Taekwang chairman’s home raided

Home > National > Social Affairs

print dictionary print

Taekwang chairman’s home raided


Taekwang Group Chairman Lee Ho-jin arrives Friday at Incheon airport from a trip to Nepal. [YONHAP]

Prosecutors raided the home and office of Taekwang Group Chairman Lee Ho-jin on Saturday, immediately upon his return from an overseas trip as part of their investigation into Taekwang’s alleged slush fund.

Prosecutors believe the fund was used to illegally lobby for changes in the broadcasting law in 2008, which allowed Taekwang to take over a cable TV company, Qrix.

Prosecutors within a week will question Lee in connection to the allegations. The prosecution also requested the Ministry of Justice to prevent Lee from leaving the country again.

The raid of Lee’s office and his residence came several days after prosecutors raided Taekwang Group’s headquarters in Jangchung-dong, central Seoul on Oct. 13.

Investigators at Seoul Western District Prosecutors’ Office stormed into Lee’s Gwanghwamun office, which is located on the 24th floor of Heungkuk Life Insurance headquarters in central Seoul, and Lee’s residence in Jangchung-dong at 9 a.m. on Saturday.

They are now scrutinizing computer hard disk data and insider documents.

Lee’s office at Heungkuk Life Insurance headquarters is regarded as Taekwang’s control tower in dealing with top secrets of the company and Lee’s family affairs, according to sources.

According to prosecutors, Lee allegedly created a multibillion won (multimillion dollar) slush fund with stocks he inherited from his father, Lee Eam-yong, the founder of Taekwang Group, and kept it in a bank account opened under a borrowed name and used the money for bribing officials at the Korea Communications Commission and the Blue House to expand its cable TV business.

Lee Ho-jin is also suspected of an illegal wealth transfer by selling stocks of affiliated companies at low prices and then giving them to his 16-year-old son, Hyun-joon.

According to prosecutors who on Friday questioned Park Yun-bae, president of Seoul Investment Company, which is a minority shareholder of Taekwang, Park said the proceeds from the stocks formed part of the alleged slush fund for lobbying government officials in 2006 to revise the broadcasting law, which didn’t allow the company to purchase cable TV company Qrix Communication, Inc.

According to Park, the borrowed -name account is in Goryo Savings Bank and is worth about 400 billion won ($ 359 million). Park will be summoned again today.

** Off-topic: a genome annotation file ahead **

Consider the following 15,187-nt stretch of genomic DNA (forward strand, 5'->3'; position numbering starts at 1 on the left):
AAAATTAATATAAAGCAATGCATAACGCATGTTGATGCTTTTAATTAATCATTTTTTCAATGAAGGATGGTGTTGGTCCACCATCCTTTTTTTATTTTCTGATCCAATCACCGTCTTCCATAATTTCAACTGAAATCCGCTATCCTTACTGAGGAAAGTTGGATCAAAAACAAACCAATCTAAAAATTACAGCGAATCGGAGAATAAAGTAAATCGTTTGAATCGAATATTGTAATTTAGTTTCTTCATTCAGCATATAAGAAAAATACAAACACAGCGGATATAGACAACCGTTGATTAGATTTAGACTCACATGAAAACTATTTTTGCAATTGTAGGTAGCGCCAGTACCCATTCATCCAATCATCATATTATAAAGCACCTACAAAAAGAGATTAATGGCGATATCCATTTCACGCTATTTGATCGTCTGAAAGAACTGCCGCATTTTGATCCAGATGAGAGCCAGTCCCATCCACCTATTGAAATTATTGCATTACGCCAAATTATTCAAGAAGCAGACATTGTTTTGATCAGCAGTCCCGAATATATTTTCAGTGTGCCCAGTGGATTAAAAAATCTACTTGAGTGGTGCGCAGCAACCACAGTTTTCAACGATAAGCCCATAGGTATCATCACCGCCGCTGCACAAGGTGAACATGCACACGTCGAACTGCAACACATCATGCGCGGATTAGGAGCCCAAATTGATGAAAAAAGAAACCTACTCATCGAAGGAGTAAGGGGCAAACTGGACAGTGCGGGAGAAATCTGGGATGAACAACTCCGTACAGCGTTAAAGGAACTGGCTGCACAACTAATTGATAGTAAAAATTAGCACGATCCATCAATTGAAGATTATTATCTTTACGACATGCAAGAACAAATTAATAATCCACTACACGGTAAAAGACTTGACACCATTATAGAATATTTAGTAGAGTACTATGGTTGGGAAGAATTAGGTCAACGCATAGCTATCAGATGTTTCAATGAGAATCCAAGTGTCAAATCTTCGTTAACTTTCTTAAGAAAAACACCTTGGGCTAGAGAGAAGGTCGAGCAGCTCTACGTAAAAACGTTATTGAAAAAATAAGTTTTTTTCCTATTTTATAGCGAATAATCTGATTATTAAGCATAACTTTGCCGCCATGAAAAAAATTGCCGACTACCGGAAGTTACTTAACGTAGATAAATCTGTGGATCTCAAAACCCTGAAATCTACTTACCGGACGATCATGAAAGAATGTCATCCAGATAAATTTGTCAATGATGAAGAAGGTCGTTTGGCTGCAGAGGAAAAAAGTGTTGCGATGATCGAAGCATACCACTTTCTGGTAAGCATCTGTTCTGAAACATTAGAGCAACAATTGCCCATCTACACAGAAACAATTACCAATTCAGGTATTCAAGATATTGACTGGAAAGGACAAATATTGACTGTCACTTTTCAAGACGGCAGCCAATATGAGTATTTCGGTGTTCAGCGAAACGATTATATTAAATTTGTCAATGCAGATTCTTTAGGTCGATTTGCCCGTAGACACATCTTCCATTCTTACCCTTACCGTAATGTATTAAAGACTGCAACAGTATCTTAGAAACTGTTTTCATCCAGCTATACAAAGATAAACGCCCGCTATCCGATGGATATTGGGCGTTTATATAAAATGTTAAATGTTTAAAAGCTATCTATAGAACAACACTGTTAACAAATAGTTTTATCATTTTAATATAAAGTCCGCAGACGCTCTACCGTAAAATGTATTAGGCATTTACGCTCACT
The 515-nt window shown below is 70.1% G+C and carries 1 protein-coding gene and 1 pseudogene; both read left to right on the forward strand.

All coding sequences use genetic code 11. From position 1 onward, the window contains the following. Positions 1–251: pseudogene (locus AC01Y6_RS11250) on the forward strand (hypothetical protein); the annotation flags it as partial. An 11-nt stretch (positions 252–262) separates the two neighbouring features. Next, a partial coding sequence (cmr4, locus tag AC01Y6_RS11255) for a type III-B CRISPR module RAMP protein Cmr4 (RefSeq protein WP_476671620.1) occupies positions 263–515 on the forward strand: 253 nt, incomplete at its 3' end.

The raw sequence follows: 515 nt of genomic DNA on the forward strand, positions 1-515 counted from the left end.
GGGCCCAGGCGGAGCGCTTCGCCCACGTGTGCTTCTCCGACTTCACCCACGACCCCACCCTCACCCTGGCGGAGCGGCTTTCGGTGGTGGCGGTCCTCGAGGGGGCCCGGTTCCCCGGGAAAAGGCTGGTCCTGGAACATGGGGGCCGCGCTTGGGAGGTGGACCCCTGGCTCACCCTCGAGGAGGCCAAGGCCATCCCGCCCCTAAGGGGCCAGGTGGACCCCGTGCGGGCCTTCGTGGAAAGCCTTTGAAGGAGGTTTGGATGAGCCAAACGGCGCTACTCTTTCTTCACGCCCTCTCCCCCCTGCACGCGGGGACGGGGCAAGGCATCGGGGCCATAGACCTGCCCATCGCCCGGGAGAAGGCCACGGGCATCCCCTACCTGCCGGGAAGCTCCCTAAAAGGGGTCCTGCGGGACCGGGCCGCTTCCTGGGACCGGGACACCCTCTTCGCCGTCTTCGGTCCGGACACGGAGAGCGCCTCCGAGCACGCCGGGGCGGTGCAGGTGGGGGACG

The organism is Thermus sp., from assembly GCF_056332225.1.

Park sent a report last month to the Seoul Western District Prosecutors’ Office that said the Taekwang chairman illegally acquired Qrix and had a slush fund.

In 2006, Taekwang owned its own cable company, Tbroad, which had 2.6 million subscribers in 14 districts. Taekwang tried to merge with Qrix, which had 540,000 subscribers in six districts, but the law forbade such a merger to keep cable companies small.

Suspicion about Taekwang’s lobbying was raised when Qrix Holdings, the holding company of Qrix Communication, Inc., sold 30 percent of its shares in 2006 to two companies, the Military Mutual Aid Association and Fine Partners Corporation.

Taekwang made a contract with the two companies to buy the shares after two years, promising to pay back the full price and 10 percent in compound interest.

After two years, the broadcasting law eased restrictions on ownership of cable TV companies, and Taekwang got control of Qrix with its 30 percent share. In 2009, Taekwang bought the remaining 70 percent for 260 billion won.

Prosecutors suspect Taekwang lobbied the Blue House and Korea Communication Commission to change the broadcasting law to allow the purchase of Qrix, given that Lee Ho-jin’s maternal cousin, surnamed Lee, worked as a Blue House media and public opinion officer from 2008 until February last year.

Lee’s cousin resigned in February of last year after he came under fire for an attempt to manipulate public opinion about the Yongsan demolition tragedy that resulted in the deaths of six people, including a SWAT officer.

Lee’s cousin sent an e-mail to the National Police Agency, asking police to divert attention away from the anger caused by the Lee Myung-bak government’s handling of the Yongsan demolition protest.

The e-mail also said police should heighten publicity surrounding the Gunpo serial murder case that took the lives of seven women from December 2006 to December 2008.

By Kim Mi-ju [mijukim@joongang.co.kr]

Log in to Twitter or Facebook account to connect
with the Korea JoongAng Daily
help-image Social comment?
lock icon

To write comments, please log in to one of the accounts.

Standards Board Policy (0/250자)

What’s Popular Now